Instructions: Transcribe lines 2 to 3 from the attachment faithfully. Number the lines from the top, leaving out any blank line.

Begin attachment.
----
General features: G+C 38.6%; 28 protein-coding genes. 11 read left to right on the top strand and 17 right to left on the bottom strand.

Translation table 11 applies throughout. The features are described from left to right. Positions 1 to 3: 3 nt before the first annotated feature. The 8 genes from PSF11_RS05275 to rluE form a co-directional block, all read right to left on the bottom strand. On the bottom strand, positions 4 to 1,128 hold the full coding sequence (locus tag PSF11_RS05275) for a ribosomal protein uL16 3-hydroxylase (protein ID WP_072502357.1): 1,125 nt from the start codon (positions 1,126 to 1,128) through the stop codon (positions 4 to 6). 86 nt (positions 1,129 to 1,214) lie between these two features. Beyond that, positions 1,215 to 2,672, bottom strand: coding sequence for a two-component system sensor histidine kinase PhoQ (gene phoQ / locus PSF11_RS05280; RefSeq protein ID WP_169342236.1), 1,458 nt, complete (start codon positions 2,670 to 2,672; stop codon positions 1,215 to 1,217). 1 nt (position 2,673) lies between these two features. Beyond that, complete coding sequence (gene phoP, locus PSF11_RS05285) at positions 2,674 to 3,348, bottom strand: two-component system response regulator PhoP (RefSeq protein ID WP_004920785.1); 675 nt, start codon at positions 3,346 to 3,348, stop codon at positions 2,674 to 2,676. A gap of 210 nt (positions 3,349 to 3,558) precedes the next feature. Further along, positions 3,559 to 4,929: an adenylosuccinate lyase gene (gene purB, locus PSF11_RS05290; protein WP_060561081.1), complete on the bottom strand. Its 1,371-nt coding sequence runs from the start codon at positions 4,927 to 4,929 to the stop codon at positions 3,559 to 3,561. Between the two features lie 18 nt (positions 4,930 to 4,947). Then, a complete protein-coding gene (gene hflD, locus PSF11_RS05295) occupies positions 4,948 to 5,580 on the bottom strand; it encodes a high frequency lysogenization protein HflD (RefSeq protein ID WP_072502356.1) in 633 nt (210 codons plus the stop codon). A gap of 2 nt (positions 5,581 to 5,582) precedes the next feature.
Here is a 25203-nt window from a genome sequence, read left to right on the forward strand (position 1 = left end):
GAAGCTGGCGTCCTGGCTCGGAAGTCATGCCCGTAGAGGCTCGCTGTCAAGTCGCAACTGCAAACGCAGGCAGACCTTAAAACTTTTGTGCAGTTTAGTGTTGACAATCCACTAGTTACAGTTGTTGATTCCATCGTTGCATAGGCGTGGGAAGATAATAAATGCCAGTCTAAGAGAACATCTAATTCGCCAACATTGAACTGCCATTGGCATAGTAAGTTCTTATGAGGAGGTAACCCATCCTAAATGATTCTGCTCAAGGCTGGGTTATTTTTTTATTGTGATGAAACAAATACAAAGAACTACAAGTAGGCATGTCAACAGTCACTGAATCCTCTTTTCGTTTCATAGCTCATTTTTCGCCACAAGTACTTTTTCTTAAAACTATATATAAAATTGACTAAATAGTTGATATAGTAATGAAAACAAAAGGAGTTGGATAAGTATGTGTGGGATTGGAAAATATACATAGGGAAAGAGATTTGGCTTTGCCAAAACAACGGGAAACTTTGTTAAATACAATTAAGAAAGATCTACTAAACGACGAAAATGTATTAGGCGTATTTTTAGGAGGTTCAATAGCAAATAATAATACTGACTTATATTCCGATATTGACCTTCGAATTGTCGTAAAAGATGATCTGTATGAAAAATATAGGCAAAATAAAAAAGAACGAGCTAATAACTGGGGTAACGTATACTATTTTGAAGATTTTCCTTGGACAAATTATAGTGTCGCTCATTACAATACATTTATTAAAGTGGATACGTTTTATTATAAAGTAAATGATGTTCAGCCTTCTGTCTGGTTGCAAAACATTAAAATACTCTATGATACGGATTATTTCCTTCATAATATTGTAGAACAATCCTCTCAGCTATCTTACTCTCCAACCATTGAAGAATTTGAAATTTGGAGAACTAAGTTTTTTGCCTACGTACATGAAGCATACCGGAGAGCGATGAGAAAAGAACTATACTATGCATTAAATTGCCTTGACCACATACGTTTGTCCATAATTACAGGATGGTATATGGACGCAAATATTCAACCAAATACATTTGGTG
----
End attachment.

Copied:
Translation table 11 applies throughout. The features are described from left to right. Positions 1 to 3: 3 nt before the first annotated feature. The 8 genes from PSF11_RS05275 to rluE form a co-directional block, all read right to left on the bottom strand. On the bottom strand, positions 4 to 1,128 hold the full coding sequence (locus tag PSF11_RS05275) for a ribosomal protein uL16 3-hydroxylase (protein ID WP_072502357.1): 1,125 nt from the start codon (positions 1,126 to 1,128) through the stop codon (positions 4 to 6). 86 nt (positions 1,129 to 1,214) lie between these two features. Beyond that, positions 1,215 to 2,672, bottom strand: coding sequence for a two-component system sensor histidine kinase PhoQ (gene phoQ / locus PSF11_RS05280; RefSeq protein ID WP_169342236.1), 1,458 nt, complete (start codon positions 2,670 to 2,672; stop codon positions 1,215 to 1,217). 1 nt (position 2,673) lies between these two features. Beyond that, complete coding sequence (gene phoP, locus PSF11_RS05285) at positions 2,674 to 3,348, bottom strand: two-component system response regulator PhoP (RefSeq protein ID WP_004920785.1); 675 nt, start codon at positions 3,346 to 3,348, stop codon at positions 2,674 to 2,676. A gap of 210 nt (positions 3,349 to 3,558) precedes the next feature. Further along, positions 3,559 to 4,929: an adenylosuccinate lyase gene (gene purB, locus PSF11_RS05290; protein WP_060561081.1), complete on the bottom strand. Its 1,371-nt coding sequence runs from the start codon at positions 4,927 to 4,929 to the stop codon at positions 3,559 to 3,561. Between the two features lie 18 nt (positions 4,930 to 4,947). Then, a complete protein-coding gene (gene hflD, locus PSF11_RS05295) occupies positions 4,948 to 5,580 on the bottom strand; it encodes a high frequency lysogenization protein HflD (RefSeq protein ID WP_072502356.1) in 633 nt (210 codons plus the stop codon). A gap of 2 nt (positions 5,581 to 5,582) precedes the next feature.
Here is a 25203-nt window from a genome sequence, read left to right on the forward strand (position 1 = left end):